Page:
The observed thickness of the dura in our specimens ranged from 250 to 400 [micro]m. Samples of dura mater at the level of the dural sac showed it was composed of approximately 80 bundles of fibres with a well-defined morphology. These bundles, which were arranged in concentric rings or laminae (Figure 2), were approximately 4 to 6 [micro]m in diameter and were composed of 10 to 12 collagen fibres and a few elastic fibres (Figure 3). Each lamina extended along the entire circumference of the sac (Figure 2). Variations in lamina thickness were caused by the number of collagen fibres constituting each lamina. Collagen fibres were seen interposing in axial and longitudinal planes, orientated in varying directions, with a smaller number of fibres crossing between laminae (Figure 3). Some dural laminae became detached from one another, keeping their shape unaltered while allowing an artefactual intradural space to develop (Figure 3). The intradural space was concentric and parallel to the dural layers.
Placement of catheters within the dura
In eight of the 32 samples it was possible, under optical microscopy, to introduce the catheter intradurally, following successful placement of the bevel of the Tuohy needle within the substance of the dura. In other cases the dural specimen was irreparably damaged by the bevel. Because dehydrated tissues lack elasticity there was some resistance to catheter insertion in all eight cases. The resistance was least if the catheter tip entered a space between adjacent laminae and opened up the space, as later confirmed on SEM. If the tip was not at this location, more insertion force was required and this often destroyed the specimen. If the laminae separated easily, there was minimal damage to surrounding tissues (Figure 4). In a few cases, the tip of the catheter pierced and exited the dura to reach the subdural or subarachnoid space (Figure 5). The external diameter of the 20 gauge epidural catheter was measured using an electronic microscopy length scale (X25 to X50 augmentation), and was approximately 770 to 800 [micro]m (Figure 4). After insertion of the epidural catheter, the combined thickness of the dura and catheter measured 1300 to 1400 [micro]m (Figure 4).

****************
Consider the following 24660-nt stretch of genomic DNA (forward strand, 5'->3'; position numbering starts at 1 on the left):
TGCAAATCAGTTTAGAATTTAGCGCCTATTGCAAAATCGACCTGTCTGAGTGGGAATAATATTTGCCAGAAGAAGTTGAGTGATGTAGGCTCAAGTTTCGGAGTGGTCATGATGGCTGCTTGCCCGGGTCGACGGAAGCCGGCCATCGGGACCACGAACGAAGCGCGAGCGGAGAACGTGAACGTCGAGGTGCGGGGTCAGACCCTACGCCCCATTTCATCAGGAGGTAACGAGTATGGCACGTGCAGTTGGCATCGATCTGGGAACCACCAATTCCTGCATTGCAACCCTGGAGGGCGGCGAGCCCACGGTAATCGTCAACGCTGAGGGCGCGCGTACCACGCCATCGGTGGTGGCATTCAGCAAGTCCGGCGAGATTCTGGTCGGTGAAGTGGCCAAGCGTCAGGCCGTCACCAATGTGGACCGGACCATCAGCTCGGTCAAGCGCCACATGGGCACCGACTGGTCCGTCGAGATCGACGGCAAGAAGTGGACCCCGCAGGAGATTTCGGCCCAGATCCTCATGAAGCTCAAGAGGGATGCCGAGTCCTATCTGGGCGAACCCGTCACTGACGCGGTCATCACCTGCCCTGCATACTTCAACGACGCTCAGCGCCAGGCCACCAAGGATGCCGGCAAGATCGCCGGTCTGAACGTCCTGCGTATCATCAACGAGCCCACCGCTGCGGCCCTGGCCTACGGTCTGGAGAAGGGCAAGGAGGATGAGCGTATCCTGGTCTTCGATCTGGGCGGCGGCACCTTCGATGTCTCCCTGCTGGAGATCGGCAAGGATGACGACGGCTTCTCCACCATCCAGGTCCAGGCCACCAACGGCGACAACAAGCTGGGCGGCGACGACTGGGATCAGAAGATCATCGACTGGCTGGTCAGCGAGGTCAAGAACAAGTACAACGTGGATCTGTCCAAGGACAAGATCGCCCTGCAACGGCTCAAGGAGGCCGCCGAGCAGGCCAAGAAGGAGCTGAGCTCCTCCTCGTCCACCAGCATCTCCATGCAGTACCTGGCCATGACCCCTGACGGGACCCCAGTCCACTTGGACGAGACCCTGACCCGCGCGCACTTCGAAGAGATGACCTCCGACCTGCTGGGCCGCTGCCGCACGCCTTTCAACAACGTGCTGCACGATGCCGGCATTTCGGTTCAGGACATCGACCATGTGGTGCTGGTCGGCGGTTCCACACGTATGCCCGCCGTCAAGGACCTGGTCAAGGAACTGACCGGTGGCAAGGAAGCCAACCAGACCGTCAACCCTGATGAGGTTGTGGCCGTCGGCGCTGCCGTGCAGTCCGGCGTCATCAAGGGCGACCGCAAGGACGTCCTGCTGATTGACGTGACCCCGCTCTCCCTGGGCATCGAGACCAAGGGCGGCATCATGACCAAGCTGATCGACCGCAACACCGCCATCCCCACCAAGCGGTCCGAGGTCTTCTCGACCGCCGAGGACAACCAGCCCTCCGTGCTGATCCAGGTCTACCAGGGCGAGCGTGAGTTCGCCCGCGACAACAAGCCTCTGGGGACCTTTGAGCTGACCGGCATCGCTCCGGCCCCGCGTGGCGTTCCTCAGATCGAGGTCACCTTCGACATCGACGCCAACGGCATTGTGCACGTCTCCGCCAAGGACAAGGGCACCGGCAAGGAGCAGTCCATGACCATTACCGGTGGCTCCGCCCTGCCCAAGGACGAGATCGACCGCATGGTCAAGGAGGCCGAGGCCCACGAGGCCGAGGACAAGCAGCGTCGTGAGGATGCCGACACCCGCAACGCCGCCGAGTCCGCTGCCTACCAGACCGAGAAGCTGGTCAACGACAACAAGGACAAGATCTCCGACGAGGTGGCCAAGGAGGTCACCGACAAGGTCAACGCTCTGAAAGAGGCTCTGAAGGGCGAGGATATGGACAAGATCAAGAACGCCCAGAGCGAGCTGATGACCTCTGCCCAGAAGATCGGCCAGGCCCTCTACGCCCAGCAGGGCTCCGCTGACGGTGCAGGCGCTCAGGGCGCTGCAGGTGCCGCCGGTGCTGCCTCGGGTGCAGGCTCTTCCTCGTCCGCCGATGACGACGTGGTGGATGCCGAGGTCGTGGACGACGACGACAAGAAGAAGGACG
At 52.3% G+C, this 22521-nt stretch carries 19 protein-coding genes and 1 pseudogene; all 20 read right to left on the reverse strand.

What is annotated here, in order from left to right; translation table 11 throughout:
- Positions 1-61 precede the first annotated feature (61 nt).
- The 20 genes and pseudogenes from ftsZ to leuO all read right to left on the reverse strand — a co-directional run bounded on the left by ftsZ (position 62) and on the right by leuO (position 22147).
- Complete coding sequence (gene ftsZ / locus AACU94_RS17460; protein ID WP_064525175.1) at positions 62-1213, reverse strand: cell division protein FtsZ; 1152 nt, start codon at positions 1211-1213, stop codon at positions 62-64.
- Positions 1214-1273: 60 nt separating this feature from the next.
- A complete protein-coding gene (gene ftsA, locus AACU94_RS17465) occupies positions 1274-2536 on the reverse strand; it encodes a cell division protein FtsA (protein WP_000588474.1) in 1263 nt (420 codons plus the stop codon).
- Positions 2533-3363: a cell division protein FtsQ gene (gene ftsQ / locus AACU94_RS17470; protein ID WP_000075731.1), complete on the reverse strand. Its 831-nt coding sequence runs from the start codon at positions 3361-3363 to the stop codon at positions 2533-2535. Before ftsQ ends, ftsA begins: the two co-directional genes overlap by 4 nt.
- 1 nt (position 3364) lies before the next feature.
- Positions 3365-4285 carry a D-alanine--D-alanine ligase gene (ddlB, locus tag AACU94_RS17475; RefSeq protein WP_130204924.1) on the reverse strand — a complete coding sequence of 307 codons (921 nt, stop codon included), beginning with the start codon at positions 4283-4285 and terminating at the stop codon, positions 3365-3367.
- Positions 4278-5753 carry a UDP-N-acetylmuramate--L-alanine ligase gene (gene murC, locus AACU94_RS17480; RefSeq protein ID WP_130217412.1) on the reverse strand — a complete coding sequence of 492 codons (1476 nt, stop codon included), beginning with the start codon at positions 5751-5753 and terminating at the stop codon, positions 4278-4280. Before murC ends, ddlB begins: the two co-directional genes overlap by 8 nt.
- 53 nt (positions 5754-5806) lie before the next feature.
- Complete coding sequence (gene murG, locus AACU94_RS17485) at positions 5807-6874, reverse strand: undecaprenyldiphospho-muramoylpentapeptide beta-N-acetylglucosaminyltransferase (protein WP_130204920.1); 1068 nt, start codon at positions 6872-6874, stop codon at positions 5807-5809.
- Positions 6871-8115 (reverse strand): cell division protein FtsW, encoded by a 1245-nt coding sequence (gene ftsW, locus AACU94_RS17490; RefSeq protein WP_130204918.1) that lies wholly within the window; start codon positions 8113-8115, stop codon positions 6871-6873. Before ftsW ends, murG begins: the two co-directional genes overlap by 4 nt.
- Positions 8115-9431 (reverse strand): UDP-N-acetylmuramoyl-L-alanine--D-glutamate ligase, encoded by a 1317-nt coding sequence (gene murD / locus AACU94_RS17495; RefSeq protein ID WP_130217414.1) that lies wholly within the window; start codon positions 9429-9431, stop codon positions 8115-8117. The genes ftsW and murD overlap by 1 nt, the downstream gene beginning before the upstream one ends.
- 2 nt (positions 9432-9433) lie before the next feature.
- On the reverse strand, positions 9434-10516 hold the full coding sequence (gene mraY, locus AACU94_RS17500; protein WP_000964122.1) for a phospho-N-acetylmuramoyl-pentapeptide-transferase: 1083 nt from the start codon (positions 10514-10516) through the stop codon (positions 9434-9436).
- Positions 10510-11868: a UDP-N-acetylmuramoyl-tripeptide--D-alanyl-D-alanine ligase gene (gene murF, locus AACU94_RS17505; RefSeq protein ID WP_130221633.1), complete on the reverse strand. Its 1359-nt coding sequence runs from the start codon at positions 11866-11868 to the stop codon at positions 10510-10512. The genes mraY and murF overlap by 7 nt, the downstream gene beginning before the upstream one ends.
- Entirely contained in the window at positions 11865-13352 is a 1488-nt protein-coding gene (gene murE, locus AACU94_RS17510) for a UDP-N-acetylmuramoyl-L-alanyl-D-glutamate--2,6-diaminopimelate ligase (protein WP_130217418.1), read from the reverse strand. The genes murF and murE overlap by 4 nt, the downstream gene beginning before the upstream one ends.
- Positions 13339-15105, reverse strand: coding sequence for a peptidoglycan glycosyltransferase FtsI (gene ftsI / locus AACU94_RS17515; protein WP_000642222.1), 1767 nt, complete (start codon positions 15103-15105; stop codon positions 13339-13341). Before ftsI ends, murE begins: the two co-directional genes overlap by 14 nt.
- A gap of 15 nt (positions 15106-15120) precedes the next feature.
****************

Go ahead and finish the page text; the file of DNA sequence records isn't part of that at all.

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Following removal of the catheters, re-examination with SEM revealed a persisting cavity within the dura (Figure 6). Microscopically, some damage to the dural laminae that had been in direct contact with the epidural catheter was observed, however, these alterations did not affect the complete structure of the lamina, but just a few of the cellular strata in most cases (Figure 6).
Based on these laboratory investigations, we conclude that an epidural catheter can be placed inside the dura through a Tuohy needle, albeit in dehydrated specimens. If the results of the cadaver studies on elderly subjects also apply to healthy parturients, then it is feasible that such an event could happen accidentally during the attempted performance of epidural block. Accidental intradural catheter placement has until now only been a hypothesis and there are already some who dispute this concept (8,9). Researchers may be reluctant to accept that the dura mater, which has a thickness of up to 0.5 mm (500 [micro]m), can accommodate an epidural catheter of almost twice its diameter within its thickness. However, the nature of its structure with concentric laminae containing collagen fibres in specific proportions and orientation (Figures 2 and 3) allows us to suggest that dural laminar detachment, or 'delamination', is the major factor in the formation of an intradural space. Delamination follows the application of pressure or traction to the dura and does not result in significant structural damage. It should be stressed that the use of dehydrated samples undoubtedly favours the separation of the dural laminae in the laboratory, but we do not believe that this reduces the validity of our study which was designed to determine if it would be possible to insert epidural catheters into the dura, as we believe may happen clinically on rare occasions. No-one, to our knowledge, has previously suggested such a possibility and it seemed unlikely, given the relative dimensions of an epidural catheter and intact dura. We are now contemplating employing fresh specimens but a problem, yet to be overcome, is that the fresh tissue specimens with inserted catheters handle processing and dehydration poorly prior to SEM, because the catheters tend to move and valid images are not obtained.
The mechanism underlying intradural catheter placement may be considered as a 'tenting effect' during advancement of the epidural needle once the dura is reached. If enough pressure is exerted, the tip of the needle may partially pierce some of the dural layers, allowing the passage of the catheter between these layers, creating an intradural space. Injection of air, saline, contrast or other solutions would encourage laminar detachment, thus expanding this space within the thickness of the dura, as we have observed on radiographic screening, being represented by a dense swelling mass of contrast (Figure 1) (2,3,10). Intradural injection may be painful. We cannot yet predict which regions within the dura, or which particular laminae, are most vulnerable to detachment.